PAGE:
How To Plan For Small Business Succession

More than 90% of business in the United States are family owned, but less than a third will survive in to the following generation. With the prevalence of …

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More than 90% of business in the United States are family owned, but less than a third will survive in to the following generation. With the prevalence of small and medium sized business, the intricacies of business succession planning must be considered as a part of your retirement plan. Preoccupied with 401Ks and SEP-IRAs the idea of business succession after retirement is often looked over- but it is an egregious mistake to overlook the transfer of your business if you are seeking to retire in the near future. Ideally after your business has surpassed the start up phase, a business succession plan should be put in to place. Failing to implement a business succession plan could mean the loss of your business after your passing or following your retirement.

A solid business succession plan helps to:

  • Stabilize the business during and after its transfer
  • Ensure the business transfers in accordance to the owner’s wishes
  • Minimize taxes and court fees
  • Reduces the chance of family disputes and protects the assets of the business

There are several options in business succession. You may choose to transfer the business to your family, beneficiaries, other partners in your business or decide in the outright sale and liquidation of the business altogether. For each option there are tax advantageous ways to transfer the property to maximize its value and minimize federal or state-level taxes. One option in business succession is a buy-sell agreement, in which one partner buys the leaving partner’s share. Also known as a buyout agreement this document will determine who can buy your share of the company, the monetary value your stake in the company is worth and what event (death, retirement, mental incapacity etc) will trigger the buyout. The business assets or stock can also be transferred, tax-free gradually through the act of “gifting” to heirs or beneficiaries at a maximum value of $14,000 anually. Depending on your personal goals and assets an experienced wealth protection attorney can create a customized exit strategy for you that honors your priorities while minimizing the tax burden.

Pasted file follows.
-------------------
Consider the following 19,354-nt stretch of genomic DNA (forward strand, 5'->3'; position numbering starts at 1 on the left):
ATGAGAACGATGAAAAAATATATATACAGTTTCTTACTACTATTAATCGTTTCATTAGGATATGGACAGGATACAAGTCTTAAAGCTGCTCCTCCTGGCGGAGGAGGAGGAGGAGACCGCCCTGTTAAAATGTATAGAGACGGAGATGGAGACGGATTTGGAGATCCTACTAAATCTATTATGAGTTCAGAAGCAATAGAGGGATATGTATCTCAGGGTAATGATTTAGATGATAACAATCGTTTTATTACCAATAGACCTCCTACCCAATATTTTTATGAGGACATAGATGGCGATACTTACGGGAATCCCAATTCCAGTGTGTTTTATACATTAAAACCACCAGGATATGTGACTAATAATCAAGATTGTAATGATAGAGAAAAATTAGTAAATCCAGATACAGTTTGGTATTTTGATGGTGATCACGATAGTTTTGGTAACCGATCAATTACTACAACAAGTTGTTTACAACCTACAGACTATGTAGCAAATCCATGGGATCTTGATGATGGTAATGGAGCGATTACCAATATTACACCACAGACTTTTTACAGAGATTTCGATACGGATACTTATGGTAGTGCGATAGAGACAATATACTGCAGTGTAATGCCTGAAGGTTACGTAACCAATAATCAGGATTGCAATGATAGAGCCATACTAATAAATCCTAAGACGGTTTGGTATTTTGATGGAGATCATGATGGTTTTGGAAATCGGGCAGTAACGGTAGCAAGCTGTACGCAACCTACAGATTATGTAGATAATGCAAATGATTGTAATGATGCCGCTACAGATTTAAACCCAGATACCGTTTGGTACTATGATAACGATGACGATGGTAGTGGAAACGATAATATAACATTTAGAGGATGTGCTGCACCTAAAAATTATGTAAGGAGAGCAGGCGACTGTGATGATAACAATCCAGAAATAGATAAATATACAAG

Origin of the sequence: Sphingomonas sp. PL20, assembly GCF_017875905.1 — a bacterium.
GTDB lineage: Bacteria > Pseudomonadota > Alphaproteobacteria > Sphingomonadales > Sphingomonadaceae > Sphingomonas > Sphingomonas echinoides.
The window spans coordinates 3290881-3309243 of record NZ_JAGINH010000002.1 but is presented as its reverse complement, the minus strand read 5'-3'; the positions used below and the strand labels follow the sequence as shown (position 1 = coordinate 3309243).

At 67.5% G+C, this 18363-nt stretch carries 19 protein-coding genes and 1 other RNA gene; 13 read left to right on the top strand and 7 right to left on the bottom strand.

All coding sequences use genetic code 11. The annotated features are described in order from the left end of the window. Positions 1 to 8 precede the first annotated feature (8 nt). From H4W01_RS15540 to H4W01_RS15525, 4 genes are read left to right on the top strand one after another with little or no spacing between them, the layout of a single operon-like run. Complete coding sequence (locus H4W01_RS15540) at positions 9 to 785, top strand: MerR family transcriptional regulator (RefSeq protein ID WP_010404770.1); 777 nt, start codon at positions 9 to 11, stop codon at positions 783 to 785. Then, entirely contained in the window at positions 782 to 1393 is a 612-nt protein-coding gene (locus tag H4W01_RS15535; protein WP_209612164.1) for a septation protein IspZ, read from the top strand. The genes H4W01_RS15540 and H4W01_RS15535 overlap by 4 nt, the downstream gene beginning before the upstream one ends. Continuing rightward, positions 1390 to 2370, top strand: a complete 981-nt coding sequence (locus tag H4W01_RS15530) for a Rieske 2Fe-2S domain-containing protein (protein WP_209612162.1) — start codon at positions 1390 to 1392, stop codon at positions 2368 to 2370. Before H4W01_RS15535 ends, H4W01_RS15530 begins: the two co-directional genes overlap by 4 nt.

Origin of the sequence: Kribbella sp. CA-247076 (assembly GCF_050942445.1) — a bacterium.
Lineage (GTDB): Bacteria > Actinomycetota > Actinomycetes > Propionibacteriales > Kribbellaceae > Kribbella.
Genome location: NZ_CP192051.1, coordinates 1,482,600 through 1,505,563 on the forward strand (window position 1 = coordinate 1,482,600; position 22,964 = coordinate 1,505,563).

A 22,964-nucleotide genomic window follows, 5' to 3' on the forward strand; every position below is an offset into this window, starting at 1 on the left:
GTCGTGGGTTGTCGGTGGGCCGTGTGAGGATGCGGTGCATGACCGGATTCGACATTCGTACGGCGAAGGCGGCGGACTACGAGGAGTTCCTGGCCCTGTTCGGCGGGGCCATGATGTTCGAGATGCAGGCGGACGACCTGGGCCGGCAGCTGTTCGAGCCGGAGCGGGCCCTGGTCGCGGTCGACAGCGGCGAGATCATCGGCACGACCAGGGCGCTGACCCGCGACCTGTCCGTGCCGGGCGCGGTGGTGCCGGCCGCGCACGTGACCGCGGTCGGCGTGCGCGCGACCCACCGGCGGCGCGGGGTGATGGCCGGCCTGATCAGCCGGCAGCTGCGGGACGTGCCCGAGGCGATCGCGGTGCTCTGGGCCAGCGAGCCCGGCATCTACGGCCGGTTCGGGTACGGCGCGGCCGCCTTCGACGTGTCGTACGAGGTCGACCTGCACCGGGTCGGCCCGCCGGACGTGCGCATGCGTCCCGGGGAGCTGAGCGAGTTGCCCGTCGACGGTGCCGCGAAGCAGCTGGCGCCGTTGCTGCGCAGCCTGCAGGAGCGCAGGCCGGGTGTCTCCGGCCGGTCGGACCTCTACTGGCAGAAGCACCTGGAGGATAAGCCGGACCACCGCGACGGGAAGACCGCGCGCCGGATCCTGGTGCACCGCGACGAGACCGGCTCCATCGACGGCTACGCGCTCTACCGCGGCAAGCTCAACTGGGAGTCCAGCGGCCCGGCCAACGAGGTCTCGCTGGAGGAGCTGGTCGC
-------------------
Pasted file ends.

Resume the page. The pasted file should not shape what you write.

Then there are the intangible benefits- ones that may not be apparent until much later. These include boosted employee moral and confidence that their jobs will be secure even after your departure from the business, or the peace of mind you will receive knowing that the legacy you leave behind reflects your values and vision.

Last tips for a successful business plan

  • Be honest and acknowledge the merits or shortcomings of any possible successors, choosing the right person who is best fit for the job will allow the business to continue to thrive
  • Introduce your team to long time clients to ensure them that the business will continue in the same way after you leave
  • Its never too early to establish your business succession plan, but its recommended to finalize your business exit strategy within at least 5 years of your expected date of retirement. 

 

 

 

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